Connectivity Report

Connectivity Report

An update on the connected drug delivery device market

 

Summary

  • The global connected drug delivery device market is projected to grow at over 25% CAGR to reach more than $700 million in 2025
  • As the demand for chronic condition therapies grows, an increasing proportion of patients will self-manage and self-administer in the home, otherwise acute services will be overwhelmed
  • Connected devices are a critical tool to deliver the data flows which allows clinicians to remotely monitor and manage patient conditions
  • As staff shortages grow and healthcare demand increases, home administration will accelerate in importance, amplifying the need for digital remote connectivity
  • Connected drug delivery designers are under pressure to create products that enable connectivity but also minimise wastage, especially of embedded electronics that use rare-earth elements
  • Governments, payers, healthcare providers and pharmaceutical companies are also having to work closely together to establish interoperability data standards, as well as collaboratively mitigating the risk of data protection breaches in a world of connected healthcare devices

Remote patient management

In times of world health crises, particularly those involving infectious diseases, remote consultation with clinicians and the ability for patients to self-administer in the home both come under a particular spotlight. In fact, the reality is that hard-pressed health services around the world will not be sustainable in the longer-term – crisis or no crisis – if patient self-management and teleconsultations are not systematically developed and expanded. Demand for healthcare is rising with the growth of non-communicable diseases and geriatric populations to the extent that the world health workforce will need to double by 2030, according to the World Economic Forumi. And this is at a time when all health services globally face staff shortagesii.

Effective remote patient management relies on digital transformation in healthcare. A recent research paper from Siemensiii found that remote services was seen by healthcare systems all round the world as one of the three top benefits of digitalisation. Digitally enabled remote healthcare has to deliver several key capabilities to fulfil the social covenant with patients: enable access to clinicians; ensure prescribed therapies are administered in the right dosage and frequency; and monitor patient conditions and reactions.

Growth in digital drug delivery devices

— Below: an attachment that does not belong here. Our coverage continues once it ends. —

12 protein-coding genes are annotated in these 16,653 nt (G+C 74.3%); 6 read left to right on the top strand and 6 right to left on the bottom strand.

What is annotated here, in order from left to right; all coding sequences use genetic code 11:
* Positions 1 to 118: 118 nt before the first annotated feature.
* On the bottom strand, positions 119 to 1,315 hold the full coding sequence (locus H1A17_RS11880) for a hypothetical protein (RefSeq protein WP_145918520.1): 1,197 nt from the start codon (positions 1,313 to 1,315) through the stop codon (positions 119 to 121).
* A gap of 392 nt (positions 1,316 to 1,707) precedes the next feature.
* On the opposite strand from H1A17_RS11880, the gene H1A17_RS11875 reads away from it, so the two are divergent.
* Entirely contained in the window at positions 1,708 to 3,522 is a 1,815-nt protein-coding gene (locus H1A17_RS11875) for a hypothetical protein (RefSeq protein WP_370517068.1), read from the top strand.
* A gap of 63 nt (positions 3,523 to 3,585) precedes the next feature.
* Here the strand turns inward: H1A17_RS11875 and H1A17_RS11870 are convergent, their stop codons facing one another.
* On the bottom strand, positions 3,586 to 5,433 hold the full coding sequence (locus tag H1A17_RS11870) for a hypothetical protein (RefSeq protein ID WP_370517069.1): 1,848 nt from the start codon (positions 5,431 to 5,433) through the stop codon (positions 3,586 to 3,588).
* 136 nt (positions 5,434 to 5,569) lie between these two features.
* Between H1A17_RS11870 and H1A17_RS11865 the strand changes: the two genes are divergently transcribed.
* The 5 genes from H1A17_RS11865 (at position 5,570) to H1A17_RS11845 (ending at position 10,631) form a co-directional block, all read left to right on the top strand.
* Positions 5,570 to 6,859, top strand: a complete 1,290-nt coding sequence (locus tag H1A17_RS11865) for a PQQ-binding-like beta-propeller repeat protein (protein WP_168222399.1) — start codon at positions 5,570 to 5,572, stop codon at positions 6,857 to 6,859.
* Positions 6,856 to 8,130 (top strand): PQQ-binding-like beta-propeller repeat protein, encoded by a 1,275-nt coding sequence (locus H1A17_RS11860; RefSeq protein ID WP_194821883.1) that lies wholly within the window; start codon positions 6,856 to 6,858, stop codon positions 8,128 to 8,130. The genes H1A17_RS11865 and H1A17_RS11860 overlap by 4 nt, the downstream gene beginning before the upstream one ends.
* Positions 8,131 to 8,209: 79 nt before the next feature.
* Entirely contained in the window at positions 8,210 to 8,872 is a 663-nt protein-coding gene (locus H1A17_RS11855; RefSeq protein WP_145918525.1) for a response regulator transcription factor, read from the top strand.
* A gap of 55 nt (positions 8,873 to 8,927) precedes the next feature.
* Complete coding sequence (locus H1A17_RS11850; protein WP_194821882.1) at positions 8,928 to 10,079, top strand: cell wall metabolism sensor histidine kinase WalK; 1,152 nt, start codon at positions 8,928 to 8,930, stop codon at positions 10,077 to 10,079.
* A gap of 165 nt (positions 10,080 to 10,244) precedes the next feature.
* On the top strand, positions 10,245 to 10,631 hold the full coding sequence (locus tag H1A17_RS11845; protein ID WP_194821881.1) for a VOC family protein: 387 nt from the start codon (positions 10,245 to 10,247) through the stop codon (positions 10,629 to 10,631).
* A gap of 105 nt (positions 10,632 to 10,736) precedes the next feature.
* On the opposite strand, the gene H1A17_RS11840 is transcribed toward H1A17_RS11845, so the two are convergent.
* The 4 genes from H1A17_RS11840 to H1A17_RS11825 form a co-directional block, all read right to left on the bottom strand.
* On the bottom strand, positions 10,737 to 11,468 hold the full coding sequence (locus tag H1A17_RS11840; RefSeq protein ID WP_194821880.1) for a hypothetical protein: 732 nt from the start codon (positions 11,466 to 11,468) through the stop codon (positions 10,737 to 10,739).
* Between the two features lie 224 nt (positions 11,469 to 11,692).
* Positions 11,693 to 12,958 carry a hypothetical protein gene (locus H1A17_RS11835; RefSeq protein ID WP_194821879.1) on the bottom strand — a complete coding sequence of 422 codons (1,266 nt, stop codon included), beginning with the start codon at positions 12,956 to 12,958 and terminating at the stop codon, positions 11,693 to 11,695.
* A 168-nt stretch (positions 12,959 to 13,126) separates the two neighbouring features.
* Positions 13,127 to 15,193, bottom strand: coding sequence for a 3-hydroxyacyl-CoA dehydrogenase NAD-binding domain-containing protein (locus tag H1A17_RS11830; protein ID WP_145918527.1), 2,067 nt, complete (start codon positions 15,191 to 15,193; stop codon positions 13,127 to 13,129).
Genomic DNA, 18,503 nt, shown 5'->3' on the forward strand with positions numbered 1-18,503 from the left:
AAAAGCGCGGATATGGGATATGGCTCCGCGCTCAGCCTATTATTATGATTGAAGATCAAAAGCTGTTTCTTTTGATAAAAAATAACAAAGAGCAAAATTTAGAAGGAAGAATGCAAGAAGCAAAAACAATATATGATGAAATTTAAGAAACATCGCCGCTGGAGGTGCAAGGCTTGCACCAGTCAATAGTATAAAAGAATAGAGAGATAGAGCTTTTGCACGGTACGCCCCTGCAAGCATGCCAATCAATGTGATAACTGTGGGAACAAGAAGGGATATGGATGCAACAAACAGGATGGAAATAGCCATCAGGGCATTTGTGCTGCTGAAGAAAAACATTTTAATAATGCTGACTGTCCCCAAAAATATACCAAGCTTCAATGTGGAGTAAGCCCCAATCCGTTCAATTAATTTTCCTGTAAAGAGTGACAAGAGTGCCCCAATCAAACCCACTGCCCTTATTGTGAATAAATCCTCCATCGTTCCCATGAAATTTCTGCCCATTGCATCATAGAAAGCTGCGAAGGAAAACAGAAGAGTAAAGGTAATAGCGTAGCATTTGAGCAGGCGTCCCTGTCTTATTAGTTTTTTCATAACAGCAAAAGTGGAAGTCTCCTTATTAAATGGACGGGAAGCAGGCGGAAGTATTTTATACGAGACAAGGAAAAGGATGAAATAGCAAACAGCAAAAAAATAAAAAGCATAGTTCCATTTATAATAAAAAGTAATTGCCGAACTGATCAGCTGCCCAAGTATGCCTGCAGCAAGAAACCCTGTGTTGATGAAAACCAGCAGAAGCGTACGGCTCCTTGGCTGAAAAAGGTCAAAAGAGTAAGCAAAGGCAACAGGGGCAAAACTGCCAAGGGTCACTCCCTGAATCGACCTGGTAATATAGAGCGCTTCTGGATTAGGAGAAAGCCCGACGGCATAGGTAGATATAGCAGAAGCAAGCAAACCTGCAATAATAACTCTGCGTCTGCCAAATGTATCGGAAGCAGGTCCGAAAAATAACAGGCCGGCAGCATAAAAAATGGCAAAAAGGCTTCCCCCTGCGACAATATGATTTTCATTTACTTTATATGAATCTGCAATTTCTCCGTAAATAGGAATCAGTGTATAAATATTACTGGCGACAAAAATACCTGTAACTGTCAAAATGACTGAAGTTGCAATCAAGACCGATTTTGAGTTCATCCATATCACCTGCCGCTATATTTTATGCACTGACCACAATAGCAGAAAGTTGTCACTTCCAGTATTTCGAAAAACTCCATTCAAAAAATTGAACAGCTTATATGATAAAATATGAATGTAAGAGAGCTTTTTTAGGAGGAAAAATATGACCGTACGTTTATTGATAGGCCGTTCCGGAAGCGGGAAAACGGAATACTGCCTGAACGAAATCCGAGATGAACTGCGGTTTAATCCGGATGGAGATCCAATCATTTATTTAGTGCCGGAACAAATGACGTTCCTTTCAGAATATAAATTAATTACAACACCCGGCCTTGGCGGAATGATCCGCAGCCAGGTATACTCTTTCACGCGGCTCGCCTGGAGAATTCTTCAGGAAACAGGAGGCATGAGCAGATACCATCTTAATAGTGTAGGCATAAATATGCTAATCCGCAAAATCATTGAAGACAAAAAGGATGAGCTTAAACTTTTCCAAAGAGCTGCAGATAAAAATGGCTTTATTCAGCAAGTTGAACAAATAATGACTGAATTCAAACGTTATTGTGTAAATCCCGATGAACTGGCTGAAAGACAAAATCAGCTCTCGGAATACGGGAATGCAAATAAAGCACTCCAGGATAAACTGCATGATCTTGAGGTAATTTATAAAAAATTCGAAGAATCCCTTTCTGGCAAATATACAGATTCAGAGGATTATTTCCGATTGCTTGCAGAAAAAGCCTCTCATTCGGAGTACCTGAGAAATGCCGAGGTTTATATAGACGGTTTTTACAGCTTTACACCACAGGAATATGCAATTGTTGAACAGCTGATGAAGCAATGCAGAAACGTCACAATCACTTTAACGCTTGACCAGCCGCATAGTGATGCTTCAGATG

Patient monitoring is a relatively well developed area of healthcare digitalisation, especially for chronic respiratory conditions and for diabetes, where patient responsibility for self-management and administration has been in place for decadesiv. Strides are now, however, being made in the area of digitally connected drug delivery devices. Analysis by Owen Mumfordv estimates the global market for connected drug delivery devices (injection and inhalation) to be $706 million by 2025, rising from $225 million in 2020 – a CAGR of over 25%. Interestingly, research papers have also pointed to even stronger rates of growth of the use of connected devices in clinical trialsvi.

Clearly then, market analysts expect strong growth in connected drug delivery devices, although at a different pace country by country. mHealth (mobile health) technology adoption provides a useful picture of different national attitudes, which may well be replicated in the adoption of connected drug delivery devices. In Europe, for instance, general adoption of mHealth technologies has been slowest in Germany and Austria, moderate in the UK, and faster in France and Italyvii. In the USA, adoption is ahead of Europeviii.

Stakeholder motivations and connected devices

There are a number of key stakeholders – payers, clinicians, pharmaceutical companies, patients – who have influence over the adoption of connected drug delivery devices. Each has a different perspective, and it is instructive to lay out their motivations, drivers and current attitudes.

1. Payers

Whether health insurance providers or state healthcare systems, payers are increasingly focused on delivering value for money from healthcare budgets. “Outcomes-based healthcare” has moved beyond concept and has now become healthcare policy in most of the world’s developed nations. The change of perspective is designed to focus on creating more healthy societies who – by definition – consume less healthcare service, thereby reducing overall healthcare costs. This is also linked to the drive to enable patient treatment at home, outside of the (expensive) acute environment. And digital technology is critical to making this happen, creating one of the data channels for patient monitoring/prescribing data and consultative advice to flow remotely between clinician/care professional and patient.

Another factor for payers is the rise of biological therapies which can treat chronic and acute conditions where there were previously no effective treatments. The last wave has seen the introduction of biologics for inflammatory/auto-immune conditions such as Crohns disease and rheumatoid arthritis. The current wave of new biologics is focused on oncology therapies. While these therapies are likely to save on expensive treatments and co-morbidity escalation in the future, their initial cost is high, even when competitive biosimilar markets open up. Therefore, payers see connected drug delivery devices as a critical tool to ensure that patients adhere to their therapy regimes. Connected devices, with embedded electronics and sensors that report data on time and size of dosage self-administered, do not ensure patient adherence in their own right. However, they do provide the data flows that allow clinicians and care professionals to remotely monitor adherence where they would not otherwise be able to do so.